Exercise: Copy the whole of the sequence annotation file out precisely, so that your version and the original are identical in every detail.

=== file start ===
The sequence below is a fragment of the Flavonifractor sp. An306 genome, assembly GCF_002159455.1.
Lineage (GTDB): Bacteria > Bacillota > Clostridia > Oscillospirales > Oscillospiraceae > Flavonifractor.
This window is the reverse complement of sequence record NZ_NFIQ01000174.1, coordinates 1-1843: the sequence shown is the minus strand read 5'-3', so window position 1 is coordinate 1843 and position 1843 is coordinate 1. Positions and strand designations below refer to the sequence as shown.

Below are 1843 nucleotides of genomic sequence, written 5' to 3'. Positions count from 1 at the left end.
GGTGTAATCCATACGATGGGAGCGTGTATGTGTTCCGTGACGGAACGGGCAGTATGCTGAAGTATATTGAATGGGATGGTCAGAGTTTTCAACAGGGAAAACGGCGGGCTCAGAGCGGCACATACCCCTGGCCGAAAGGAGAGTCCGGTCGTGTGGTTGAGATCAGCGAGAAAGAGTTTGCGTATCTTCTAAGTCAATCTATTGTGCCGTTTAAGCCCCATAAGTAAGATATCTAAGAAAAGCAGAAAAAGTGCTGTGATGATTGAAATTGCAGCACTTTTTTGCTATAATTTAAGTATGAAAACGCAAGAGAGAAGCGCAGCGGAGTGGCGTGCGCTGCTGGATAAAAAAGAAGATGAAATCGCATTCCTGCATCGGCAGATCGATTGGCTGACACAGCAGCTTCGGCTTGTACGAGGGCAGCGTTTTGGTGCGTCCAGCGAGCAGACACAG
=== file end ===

The sequence below is a fragment of the Flavonifractor sp. An306 genome, assembly GCF_002159455.1.
Lineage (GTDB): Bacteria > Bacillota > Clostridia > Oscillospirales > Oscillospiraceae > Flavonifractor.
This window is the reverse complement of sequence record NZ_NFIQ01000174.1, coordinates 1-1843: the sequence shown is the minus strand read 5'-3', so window position 1 is coordinate 1843 and position 1843 is coordinate 1. Positions and strand designations below refer to the sequence as shown.

Below are 1843 nucleotides of genomic sequence, written 5' to 3'. Positions count from 1 at the left end.
GGTGTAATCCATACGATGGGAGCGTGTATGTGTTCCGTGACGGAACGGGCAGTATGCTGAAGTATATTGAATGGGATGGTCAGAGTTTTCAACAGGGAAAACGGCGGGCTCAGAGCGGCACATACCCCTGGCCGAAAGGAGAGTCCGGTCGTGTGGTTGAGATCAGCGAGAAAGAGTTTGCGTATCTTCTAAGTCAATCTATTGTGCCGTTTAAGCCCCATAAGTAAGATATCTAAGAAAAGCAGAAAAAGTGCTGTGATGATTGAAATTGCAGCACTTTTTTGCTATAATTTAAGTATGAAAACGCAAGAGAGAAGCGCAGCGGAGTGGCGTGCGCTGCTGGATAAAAAAGAAGATGAAATCGCATTCCTGCATCGGCAGATCGATTGGCTGACACAGCAGCTTCGGCTTGTACGAGGGCAGCGTTTTGGTGCGTCCAGCGAGCAGACACAG